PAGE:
There are a few things you should consider in purchasing a vacation property. First, how are you going to take care of it while you are away? condos are good choices since there is little outside maintenance. but barring that, you would want to consider a good property management firm to keep an eye on the place. Second, will the place you are looking at allow rentals and if so, what are the terms? Most houses are not an issue, but condos usually have some restrictions around rentals. And third, make sure it has good rental characteristics, such as # of bedrooms/bathrooms for the type of tenant you want, close to amenities/attractions, etc.
In terms of actually buying the home, you should work with a buyer agent to help you sort through the properties and find something you want. Once you have, the agent will write up a purchase and sale offer, which will be submitted to the listing agent. Your buyer agent should give you an idea of what the property's market value is so you can pay a fair price for it. The listing agent will present the offer to the sellers, they may counter back with another offer, accept your offer or just say no thanks! the negotiation continues until either you reach an agreed price with the seller, or the negotiations fail and you walk away.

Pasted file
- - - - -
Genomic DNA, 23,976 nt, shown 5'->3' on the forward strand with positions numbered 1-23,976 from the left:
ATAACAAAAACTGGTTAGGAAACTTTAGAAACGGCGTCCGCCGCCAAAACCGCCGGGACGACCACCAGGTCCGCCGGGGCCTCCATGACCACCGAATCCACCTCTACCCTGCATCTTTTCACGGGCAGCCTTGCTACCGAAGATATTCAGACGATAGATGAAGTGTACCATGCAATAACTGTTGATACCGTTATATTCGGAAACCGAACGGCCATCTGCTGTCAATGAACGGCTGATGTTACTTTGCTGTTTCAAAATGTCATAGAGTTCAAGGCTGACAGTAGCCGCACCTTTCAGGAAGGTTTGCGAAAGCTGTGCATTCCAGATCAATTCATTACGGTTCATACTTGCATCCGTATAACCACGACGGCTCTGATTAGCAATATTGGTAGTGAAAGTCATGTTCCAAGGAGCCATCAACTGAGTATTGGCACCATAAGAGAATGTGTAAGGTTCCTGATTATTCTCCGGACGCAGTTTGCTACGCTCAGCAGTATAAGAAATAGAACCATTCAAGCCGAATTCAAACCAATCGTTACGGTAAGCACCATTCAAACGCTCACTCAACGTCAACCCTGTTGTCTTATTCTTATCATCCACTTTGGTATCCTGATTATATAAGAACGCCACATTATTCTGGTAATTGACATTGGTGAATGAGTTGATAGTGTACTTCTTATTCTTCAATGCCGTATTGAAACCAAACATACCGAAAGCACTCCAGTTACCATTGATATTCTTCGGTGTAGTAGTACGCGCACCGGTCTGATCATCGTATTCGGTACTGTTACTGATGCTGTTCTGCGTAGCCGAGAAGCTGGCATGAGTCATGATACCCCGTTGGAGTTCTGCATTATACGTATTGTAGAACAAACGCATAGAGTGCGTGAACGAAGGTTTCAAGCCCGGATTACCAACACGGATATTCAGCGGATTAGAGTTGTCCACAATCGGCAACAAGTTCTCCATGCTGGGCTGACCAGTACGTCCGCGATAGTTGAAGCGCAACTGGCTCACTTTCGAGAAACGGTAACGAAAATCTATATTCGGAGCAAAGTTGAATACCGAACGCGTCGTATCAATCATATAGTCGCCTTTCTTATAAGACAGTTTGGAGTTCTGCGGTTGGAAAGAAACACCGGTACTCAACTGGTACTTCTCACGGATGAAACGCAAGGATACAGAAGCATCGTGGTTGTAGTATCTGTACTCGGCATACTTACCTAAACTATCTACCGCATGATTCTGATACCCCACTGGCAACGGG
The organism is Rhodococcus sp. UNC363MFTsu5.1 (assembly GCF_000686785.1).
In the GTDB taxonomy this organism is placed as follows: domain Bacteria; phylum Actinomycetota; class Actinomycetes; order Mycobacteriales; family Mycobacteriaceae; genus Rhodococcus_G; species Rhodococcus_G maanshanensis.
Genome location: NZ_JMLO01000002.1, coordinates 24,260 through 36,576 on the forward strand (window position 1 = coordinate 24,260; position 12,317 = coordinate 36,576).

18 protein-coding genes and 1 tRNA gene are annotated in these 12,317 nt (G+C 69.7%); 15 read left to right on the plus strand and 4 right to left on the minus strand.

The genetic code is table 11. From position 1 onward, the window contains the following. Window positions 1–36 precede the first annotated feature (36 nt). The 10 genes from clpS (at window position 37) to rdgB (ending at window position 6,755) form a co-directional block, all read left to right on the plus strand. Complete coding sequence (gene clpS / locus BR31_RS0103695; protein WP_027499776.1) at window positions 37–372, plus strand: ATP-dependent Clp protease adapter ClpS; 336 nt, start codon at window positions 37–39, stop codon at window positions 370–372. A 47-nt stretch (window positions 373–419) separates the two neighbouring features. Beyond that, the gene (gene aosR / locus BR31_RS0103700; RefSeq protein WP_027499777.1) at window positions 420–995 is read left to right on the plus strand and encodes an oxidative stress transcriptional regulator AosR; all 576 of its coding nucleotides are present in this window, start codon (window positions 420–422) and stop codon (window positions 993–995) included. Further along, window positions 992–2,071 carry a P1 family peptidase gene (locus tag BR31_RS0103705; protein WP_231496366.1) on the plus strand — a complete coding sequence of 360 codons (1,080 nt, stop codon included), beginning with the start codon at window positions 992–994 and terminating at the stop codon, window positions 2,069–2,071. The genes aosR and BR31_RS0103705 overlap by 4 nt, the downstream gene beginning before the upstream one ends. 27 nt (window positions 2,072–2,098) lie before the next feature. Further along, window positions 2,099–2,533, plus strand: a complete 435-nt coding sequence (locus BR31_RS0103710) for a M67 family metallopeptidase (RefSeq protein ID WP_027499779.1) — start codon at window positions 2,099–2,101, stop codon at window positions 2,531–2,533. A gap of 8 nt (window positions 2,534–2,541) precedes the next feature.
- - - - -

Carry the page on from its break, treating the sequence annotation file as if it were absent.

It is customary for earnest money to be delivered with the offer - depending on the price of the house it could be $500 or $1000 or more. the earnest money check is generally made out to the real estate agency. if the offer doesnt go through, you get your check back. if it is accepted, it will be put into an escrow account and held for you until closing.
there are a series of inspections you can opt to do after the offer is accepted - water, septic, building, etc.. you pay for those upfront. If you find something wrong during this stage, you can renegotiate the price or walk away.
at the closing, you sign LOTS of documents! Since you are not a maine resident, when you go to sell, your property may be subject to withholding. You will have to pay a transfer tax based on the value of the house. You would also pay any prorated items that the seller has already paid, like property taxes.
In terms of renting your property, you do get certain writeoffs but typically just against what you bring in for rent. the mortgage interest can be deducted on your schedule A, but the other expenses would offset your rental income. If you want to look up more information on rental properties, go to the IRS website and search for information on Schedule E. Of course, you should consult with a tax advisor for the most accurate information.
this is a quick overview.. hope it helps.. feel free to call me if you have questions.